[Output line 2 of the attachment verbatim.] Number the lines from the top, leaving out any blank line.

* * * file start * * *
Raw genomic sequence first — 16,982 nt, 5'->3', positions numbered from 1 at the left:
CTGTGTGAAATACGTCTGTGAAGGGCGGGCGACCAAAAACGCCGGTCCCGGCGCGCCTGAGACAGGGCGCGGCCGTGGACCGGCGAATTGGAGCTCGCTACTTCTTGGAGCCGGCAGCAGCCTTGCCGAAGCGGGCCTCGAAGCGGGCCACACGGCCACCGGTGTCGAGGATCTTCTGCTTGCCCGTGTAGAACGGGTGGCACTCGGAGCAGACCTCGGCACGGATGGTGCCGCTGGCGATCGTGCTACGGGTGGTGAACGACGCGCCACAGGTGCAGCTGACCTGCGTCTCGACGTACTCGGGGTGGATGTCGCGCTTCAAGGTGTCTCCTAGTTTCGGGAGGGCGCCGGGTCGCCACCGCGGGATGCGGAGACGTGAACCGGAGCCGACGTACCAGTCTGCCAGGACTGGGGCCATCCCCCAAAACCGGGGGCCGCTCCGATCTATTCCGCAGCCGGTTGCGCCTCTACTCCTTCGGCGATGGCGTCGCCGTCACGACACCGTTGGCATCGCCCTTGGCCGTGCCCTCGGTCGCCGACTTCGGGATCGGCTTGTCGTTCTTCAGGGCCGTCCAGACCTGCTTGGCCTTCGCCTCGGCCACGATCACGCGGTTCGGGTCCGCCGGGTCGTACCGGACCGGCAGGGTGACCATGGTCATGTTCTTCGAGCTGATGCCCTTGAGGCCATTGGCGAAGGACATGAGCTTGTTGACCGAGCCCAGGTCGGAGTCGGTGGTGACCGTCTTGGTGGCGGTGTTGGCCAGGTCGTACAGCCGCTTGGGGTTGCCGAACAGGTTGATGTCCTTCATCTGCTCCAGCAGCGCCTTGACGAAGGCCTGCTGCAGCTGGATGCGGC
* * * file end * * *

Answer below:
CTGTGTGAAATACGTCTGTGAAGGGCGGGCGACCAAAAACGCCGGTCCCGGCGCGCCTGAGACAGGGCGCGGCCGTGGACCGGCGAATTGGAGCTCGCTACTTCTTGGAGCCGGCAGCAGCCTTGCCGAAGCGGGCCTCGAAGCGGGCCACACGGCCACCGGTGTCGAGGATCTTCTGCTTGCCCGTGTAGAACGGGTGGCACTCGGAGCAGACCTCGGCACGGATGGTGCCGCTGGCGATCGTGCTACGGGTGGTGAACGACGCGCCACAGGTGCAGCTGACCTGCGTCTCGACGTACTCGGGGTGGATGTCGCGCTTCAAGGTGTCTCCTAGTTTCGGGAGGGCGCCGGGTCGCCACCGCGGGATGCGGAGACGTGAACCGGAGCCGACGTACCAGTCTGCCAGGACTGGGGCCATCCCCCAAAACCGGGGGCCGCTCCGATCTATTCCGCAGCCGGTTGCGCCTCTACTCCTTCGGCGATGGCGTCGCCGTCACGACACCGTTGGCATCGCCCTTGGCCGTGCCCTCGGTCGCCGACTTCGGGATCGGCTTGTCGTTCTTCAGGGCCGTCCAGACCTGCTTGGCCTTCGCCTCGGCCACGATCACGCGGTTCGGGTCCGCCGGGTCGTACCGGACCGGCAGGGTGACCATGGTCATGTTCTTCGAGCTGATGCCCTTGAGGCCATTGGCGAAGGACATGAGCTTGTTGACCGAGCCCAGGTCGGAGTCGGTGGTGACCGTCTTGGTGGCGGTGTTGGCCAGGTCGTACAGCCGCTTGGGGTTGCCGAACAGGTTGATGTCCTTCATCTGCTCCAGCAGCGCCTTGACGAAGGCCTGCTGCAGCTGGATGCGGC